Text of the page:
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Breast Cancer Stages

Stage is usually expressed as a number on a scale of 0 through IV — with stage 0 describing non-invasive cancers that remain within their original location and stage IV describing invasive cancers that have spread outside the breast to other parts of the body.

Cancer stage is based on four characteristics:

  • the size of the cancer
  • whether the cancer is invasive or non-invasive
  • whether cancer is in the lymph nodes
  • whether the cancer has spread to other parts of the body beyond the breast

You also may see or hear certain words used to describe the stage of the breast cancer:

  • Local: The cancer is confined within the breast.
  • Regional: The lymph nodes, primarily those in the armpit, are involved.
  • Distant: The cancer is found in other parts of the body as well.

Stage 0
Stage 0 is used to describe non-invasive breast cancers, such as DCIS (ductal carcinoma in situ). In stage 0, there is no evidence of cancer cells or non-cancerous abnormal cells breaking out of the part of the breast in which they started, or getting through to or invading neighboring normal tissue.

Stage I

Stage I describes invasive breast cancer (cancer cells are breaking through to or invading normal surrounding breast tissue) in which the tumor measures up to 2 cm AND no lymph nodes are involved.

Microscopic invasion is possible in stage I breast cancer. In microscopic invasion, the cancer cells have just started to invade the tissue outside the lining of the duct or lobule, but the invading cancer cells can’t measure more than 1 mm.

Stage II
Stage II is divided into subcategories known as IIA and IIB.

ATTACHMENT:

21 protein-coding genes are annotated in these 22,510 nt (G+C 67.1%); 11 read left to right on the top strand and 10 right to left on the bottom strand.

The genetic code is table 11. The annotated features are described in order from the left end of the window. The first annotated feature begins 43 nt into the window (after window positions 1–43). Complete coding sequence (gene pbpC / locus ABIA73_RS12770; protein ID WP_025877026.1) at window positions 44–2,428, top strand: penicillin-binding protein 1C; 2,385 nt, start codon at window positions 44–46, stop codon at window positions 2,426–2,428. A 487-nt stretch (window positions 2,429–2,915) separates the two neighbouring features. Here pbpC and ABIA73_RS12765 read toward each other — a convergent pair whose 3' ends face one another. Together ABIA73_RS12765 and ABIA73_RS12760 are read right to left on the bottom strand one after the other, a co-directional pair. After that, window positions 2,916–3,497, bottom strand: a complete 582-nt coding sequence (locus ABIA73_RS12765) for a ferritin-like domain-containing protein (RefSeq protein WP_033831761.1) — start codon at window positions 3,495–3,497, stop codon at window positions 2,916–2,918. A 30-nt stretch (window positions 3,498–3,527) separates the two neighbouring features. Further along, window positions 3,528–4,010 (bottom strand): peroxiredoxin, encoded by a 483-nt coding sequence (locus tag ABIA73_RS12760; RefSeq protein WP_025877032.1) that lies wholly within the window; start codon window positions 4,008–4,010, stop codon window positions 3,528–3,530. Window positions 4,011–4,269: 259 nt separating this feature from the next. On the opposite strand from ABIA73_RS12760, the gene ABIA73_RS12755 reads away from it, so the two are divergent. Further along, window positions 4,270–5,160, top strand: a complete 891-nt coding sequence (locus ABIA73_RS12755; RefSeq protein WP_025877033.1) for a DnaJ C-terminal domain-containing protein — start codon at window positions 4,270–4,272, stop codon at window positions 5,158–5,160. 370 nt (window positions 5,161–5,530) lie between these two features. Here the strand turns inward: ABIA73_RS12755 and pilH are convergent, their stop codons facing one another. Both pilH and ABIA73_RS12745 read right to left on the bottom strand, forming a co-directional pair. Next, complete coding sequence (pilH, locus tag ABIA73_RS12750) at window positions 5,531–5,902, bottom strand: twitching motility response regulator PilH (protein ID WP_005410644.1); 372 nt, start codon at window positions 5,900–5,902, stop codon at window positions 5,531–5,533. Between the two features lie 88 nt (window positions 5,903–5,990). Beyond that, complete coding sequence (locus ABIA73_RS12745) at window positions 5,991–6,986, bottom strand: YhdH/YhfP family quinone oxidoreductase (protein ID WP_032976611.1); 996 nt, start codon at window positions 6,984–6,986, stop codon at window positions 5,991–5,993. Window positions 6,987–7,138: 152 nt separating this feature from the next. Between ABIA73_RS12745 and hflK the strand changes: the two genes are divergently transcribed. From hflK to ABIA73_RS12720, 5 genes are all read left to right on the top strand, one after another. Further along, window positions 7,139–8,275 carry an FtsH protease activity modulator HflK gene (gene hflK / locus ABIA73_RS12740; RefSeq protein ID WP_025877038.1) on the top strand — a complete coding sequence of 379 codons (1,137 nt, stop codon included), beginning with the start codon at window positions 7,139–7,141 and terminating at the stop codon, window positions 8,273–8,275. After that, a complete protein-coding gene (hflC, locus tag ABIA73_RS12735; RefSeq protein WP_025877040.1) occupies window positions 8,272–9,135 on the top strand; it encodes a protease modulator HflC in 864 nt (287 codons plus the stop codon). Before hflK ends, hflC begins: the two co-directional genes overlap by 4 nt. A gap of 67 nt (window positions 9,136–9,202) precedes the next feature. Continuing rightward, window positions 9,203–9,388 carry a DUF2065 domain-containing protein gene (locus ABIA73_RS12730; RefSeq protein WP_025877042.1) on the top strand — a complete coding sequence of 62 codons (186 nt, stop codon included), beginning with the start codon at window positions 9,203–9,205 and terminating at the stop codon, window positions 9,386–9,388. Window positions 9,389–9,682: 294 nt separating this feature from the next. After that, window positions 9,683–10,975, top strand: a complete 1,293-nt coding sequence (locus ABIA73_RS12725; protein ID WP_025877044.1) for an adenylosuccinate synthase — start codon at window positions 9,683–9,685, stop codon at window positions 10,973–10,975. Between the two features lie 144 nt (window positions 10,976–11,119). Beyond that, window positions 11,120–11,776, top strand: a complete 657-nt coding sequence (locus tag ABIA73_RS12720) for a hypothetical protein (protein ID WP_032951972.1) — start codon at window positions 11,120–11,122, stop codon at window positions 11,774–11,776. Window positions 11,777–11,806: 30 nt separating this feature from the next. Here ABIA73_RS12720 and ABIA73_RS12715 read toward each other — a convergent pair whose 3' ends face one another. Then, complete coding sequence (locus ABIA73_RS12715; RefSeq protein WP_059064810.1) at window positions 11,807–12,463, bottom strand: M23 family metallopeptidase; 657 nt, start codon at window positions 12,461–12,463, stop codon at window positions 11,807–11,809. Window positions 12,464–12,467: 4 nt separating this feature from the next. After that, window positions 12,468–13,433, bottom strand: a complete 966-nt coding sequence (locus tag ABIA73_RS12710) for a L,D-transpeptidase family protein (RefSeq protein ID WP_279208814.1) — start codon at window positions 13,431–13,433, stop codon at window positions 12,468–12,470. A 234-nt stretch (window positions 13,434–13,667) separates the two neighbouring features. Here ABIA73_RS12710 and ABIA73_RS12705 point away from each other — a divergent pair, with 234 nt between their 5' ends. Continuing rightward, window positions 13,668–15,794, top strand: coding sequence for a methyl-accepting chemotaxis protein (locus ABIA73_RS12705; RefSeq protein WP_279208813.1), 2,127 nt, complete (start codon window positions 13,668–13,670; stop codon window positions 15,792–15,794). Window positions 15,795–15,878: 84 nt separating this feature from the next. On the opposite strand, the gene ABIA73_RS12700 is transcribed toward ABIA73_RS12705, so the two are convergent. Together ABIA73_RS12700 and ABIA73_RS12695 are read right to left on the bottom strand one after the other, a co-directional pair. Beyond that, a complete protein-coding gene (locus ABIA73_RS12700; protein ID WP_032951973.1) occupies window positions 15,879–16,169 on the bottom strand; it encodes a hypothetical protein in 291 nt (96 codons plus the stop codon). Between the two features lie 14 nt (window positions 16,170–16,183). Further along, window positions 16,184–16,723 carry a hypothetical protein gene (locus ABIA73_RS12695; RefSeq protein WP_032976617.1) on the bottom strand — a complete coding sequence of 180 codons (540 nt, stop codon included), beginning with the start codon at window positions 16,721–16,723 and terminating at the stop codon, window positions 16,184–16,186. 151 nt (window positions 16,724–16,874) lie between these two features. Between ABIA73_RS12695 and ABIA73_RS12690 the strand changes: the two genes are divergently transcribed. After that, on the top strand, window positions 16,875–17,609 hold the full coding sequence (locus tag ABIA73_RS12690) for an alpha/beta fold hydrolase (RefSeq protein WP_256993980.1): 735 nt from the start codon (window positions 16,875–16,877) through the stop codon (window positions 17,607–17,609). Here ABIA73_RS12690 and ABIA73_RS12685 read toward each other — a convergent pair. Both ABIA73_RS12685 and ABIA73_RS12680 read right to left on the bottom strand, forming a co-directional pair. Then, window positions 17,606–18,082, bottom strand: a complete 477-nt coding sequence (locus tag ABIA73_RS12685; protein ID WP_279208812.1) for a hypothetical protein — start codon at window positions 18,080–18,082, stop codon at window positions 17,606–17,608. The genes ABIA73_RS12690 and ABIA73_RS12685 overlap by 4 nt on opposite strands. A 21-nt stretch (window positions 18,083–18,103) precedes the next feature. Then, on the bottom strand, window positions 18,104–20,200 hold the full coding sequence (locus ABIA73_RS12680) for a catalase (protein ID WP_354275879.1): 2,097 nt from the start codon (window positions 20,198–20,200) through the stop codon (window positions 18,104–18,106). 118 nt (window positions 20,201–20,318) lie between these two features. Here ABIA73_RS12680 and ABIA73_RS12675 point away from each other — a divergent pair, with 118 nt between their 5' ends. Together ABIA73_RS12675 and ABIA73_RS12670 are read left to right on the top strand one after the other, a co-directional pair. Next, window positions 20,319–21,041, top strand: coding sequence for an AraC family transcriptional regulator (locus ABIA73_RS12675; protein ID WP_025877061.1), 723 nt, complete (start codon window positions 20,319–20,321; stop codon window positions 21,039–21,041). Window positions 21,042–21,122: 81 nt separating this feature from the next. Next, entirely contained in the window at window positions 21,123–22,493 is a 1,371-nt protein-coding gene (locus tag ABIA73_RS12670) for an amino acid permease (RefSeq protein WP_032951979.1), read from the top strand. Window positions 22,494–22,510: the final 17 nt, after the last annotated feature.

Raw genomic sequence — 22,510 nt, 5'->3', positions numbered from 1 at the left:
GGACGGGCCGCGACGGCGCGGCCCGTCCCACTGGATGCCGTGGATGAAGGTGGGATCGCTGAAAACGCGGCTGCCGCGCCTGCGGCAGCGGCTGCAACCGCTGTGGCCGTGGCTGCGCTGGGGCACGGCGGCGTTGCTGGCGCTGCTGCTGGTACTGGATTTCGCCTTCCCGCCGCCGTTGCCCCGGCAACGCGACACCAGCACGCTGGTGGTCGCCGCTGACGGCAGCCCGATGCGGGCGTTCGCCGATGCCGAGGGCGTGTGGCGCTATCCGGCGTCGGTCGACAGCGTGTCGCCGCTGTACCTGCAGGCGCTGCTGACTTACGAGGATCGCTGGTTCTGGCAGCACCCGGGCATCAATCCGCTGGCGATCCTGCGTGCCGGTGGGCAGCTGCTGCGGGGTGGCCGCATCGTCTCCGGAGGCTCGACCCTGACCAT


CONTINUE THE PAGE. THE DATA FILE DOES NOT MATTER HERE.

Stage IIA describes invasive breast cancer in which:

no tumor can be found in the breast, but cancer cells are found in the lymph nodes under the arm (axillary) OR

the tumor measures 2 cm or smaller and has spread to the axillary lymph nodes OR

the tumor is larger than 2 cm but not larger than 5 cm and has not spread to the axillary lymph nodes

Stage IIB describes invasive breast cancer in which:

the tumor is larger than 2 cm but no larger than 5 cm and has spread to the axillary lymph nodes OR

the tumor is larger than 5 cm but has not spread to the axillary lymph nodes

Stage III
Stage III is divided into subcategories known as IIIA, IIIB, and IIIC.

Stage IIIA describes invasive breast cancer in which either:

no tumor is found, but cancer is found in axillary lymph nodes, which are clumped together or sticking to other structures, or cancer may have spread to lymph nodes near the breastbone OR

the cancer is any size and has spread to axillary lymph nodes, which are clumped together or sticking to other structures

Stage IIIB describes invasive breast cancer in which:

  • the cancer may be any size and has spread to the chest wall and/or skin of the breast AND
  • may have spread to axillary lymph nodes, which are clumped together or sticking to other structures, or cancer may have spread to lymph nodes near the breastbone

Inflammatory breast cancer is considered at least stage IIIB. Typical features of inflammatory breast cancer include:

  • reddening of a large portion of the breast skin
  • the breast feels warm and may be swollen
  • cancer cells have spread to the lymph nodes and may be found in the skin

Stage IIIC describes invasive breast cancer in which:

  • there may be no sign of cancer in the breast or, if there is a tumor, it may be any size and may have spread to the chest wall and/or the skin of the breast AND
  • the cancer has spread to lymph nodes above or below the collarbone AND
  • the cancer may have spread to axillary lymph nodes or to lymph nodes near the breastbone

Stage IV
Stage IV describes invasive breast cancer that has spread beyond the breast and nearby lymph nodes to other organs of the body, such as the lungs, distant lymph nodes, skin, bones, liver, or brain.

You may hear the words “advanced” and “metastatic” used to describe stage IV breast cancer. Cancer may be stage IV at first diagnosis or it can be a recurrence of a previous breast cancer that has spread to other parts of the body.